As you know from last week’s blog, a handful of us were at Hökensås Sportsfiske last weekend. Søren, Martin and myself together with some friends, Kirsten, John and Klaus and we had a great time. We enjoyed the fantastic nature reserve that houses the some 25 lakes that Hökensås Sportsfiske manages. And of course the high quality fishery and fish. Stocked lakes, yes, but far from easy. We ended on Sunday with dead calm conditions, which made the fishing quite difficult for everyone (except Håkan and Marcus, of course). I spent the better part of the day, wasting time I’ll never get back trying to catch a trout on a dry fly.
Let me begin with extending our thanks to Marcus Hermansson-Thorvald and Morten Frederiksson on Hökensås Sportsfiske for housing us, guiding us and generally being the good guys that they are. Hökensås is Håkan’s home water, so we enjoyed his expertise and intimate knowledge of the lakes.
But there was a bit more to the weekend than fishing. Håkan and Marcus held fly tying clinics in the evening. Marcus and I gave a couple of hours of casting instruction Saturday morning and of course, the most time was spent fishing with plentiful lunches served lake-side.
Morten Frederiksson had arranged for the entire team, us and the other guests, to join him on an evening walk along a small stream, Hjoåen (Hjo is the name of the small city it flows through and ån means river or stream). In such there’s nothing special about Hjoån. It runs into the huge lake, Vättern and acts as spawning grounds for the lake trout that inhabits Vättern. What’s special about the river is that there were very few trout spawning in it in the early 1980s. Morten Frederiksson grew up in Hjo and spent much of his time along the river and since then, he has been involved in a project with the sole focus of restoring Hjoån back to a pristine environment for the trout. And what they have achieved is fantastic!
And not only Hjoån, because by creating a passage around the last obstacle (a mill and its pond) they have allowed the trout access to a myriad of small streams that feed into Mullsjön (Lake Mull) and thus opening miles and miles of spawning ground. Through positive dialogue with land owners, local authorities, heritage authorities, the commercial fishermen on Lake Vättern, citizens of Hjo, biologists and many, many more, they have created something quite unique.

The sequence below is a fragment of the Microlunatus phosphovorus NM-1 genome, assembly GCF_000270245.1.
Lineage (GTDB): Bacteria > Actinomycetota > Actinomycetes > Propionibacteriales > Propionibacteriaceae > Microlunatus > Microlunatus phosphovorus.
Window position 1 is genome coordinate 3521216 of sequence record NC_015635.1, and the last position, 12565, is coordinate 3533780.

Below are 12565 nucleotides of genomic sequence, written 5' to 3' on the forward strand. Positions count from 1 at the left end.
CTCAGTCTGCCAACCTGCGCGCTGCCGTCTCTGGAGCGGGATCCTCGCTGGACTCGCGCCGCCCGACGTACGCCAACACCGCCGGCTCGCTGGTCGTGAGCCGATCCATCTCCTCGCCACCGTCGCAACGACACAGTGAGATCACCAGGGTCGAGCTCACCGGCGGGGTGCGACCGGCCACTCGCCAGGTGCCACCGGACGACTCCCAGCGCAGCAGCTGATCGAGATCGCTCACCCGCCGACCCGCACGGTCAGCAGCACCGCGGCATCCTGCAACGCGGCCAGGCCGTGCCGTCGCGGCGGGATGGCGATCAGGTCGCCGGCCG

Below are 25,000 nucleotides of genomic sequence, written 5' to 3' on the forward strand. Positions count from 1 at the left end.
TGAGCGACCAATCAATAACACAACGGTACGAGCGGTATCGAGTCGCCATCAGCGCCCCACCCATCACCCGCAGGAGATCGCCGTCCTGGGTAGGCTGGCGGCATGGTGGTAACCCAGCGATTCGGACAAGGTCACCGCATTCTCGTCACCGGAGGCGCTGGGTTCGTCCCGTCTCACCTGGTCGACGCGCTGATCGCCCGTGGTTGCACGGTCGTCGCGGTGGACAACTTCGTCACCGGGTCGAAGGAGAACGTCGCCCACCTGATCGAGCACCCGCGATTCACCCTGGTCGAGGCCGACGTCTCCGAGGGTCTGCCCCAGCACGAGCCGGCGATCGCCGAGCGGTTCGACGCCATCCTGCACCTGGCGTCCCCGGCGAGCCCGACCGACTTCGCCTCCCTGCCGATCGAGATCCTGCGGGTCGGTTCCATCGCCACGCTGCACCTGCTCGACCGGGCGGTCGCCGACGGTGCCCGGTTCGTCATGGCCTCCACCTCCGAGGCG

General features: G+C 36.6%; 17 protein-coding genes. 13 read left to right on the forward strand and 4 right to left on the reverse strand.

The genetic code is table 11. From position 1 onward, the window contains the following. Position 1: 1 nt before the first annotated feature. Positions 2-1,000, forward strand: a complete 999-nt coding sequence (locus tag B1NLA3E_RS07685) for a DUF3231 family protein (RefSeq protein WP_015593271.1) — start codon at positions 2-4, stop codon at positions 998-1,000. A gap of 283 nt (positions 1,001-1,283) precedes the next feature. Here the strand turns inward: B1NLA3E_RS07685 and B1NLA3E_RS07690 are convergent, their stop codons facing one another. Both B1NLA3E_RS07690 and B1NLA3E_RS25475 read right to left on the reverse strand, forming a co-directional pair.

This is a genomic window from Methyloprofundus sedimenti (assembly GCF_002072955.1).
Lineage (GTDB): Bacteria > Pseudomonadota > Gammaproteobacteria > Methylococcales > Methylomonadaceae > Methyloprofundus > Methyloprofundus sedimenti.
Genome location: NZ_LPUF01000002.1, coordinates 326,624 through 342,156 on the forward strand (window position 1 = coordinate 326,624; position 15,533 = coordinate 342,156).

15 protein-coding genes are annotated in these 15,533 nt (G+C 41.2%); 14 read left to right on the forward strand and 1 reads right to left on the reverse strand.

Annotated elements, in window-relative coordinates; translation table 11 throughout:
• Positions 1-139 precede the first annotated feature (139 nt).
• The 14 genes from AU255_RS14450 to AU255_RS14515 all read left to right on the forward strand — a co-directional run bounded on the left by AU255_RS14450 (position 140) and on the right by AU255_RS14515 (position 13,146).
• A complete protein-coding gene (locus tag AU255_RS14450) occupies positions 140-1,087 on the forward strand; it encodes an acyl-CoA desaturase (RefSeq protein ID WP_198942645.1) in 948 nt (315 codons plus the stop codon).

First of all an incredible spawning area for the trout on Lake Vättern. The population of trout is now 100% natural. But what’s just as important for the succes is that there has been a focus on creating something that the citizens of Hjo and the entire area are proud of and enjoy. This is a key factor in lifting a project like this far above and beyond “just” restoring a stream. Hjoån is now an incredibly beautiful stream with a fresh current, tonnes of big stones, spawning grounds, dead trees, twists and turns and a varied habitat that provides both perfect spawning grounds as well as slower parts, where the small trout prefer to live. All of this was presented to us by Morten Frederiksson in a talk in the mill before we walked out.
On that evening we walked from the mill downstream about 500m and then walked slowly back up in groups with guides. This is what they call a Trout Safari, a registered trademark, actually. I have seen spawning fish before, but this, this was something special. We counted 130 spawning trout on those 500m of Hjoån. The average size was probably about 2kg, some smaller and some significantly bigger. Beautiful, fall coloured trout with huge tail fins holding on the spawning redds, slowly digging and getting ready to secure the coming generations of Vättern trout.
These Trout Safaris are held a couple of times a week during spawning season, where everyone can join guides with flash lights and walk up the stream, seeing an amazing spectacle of spawning trout. Only the guides are allowed to shine lights on the fish and they do so only for very short periods of time not to disturb the fish unnecessarily. As we walked they seemed quite unaffected both by us and the lights, but great care is taken to give the trout peace. And yet these Trout Safari are essential in getting the locals to understand what a special piece of nature they have running through their city. Of course the entire project has created a wonderful, green lung that can also be enjoyed for a simple walk, even for those who couldn’t care less about spawning trout.
The evening ended with a fantastic feast in the old mill with Italian inspired cuisine, by local chef, flyfisherman and flytier, Matthias Lagerqvist. He served an exquisite risotto with different cured hams and delicious cheeses. A perfect way to end a good day of fishing and a Trout Safari.
A great thank you to everyone who made this a very memorable weekend for all of us.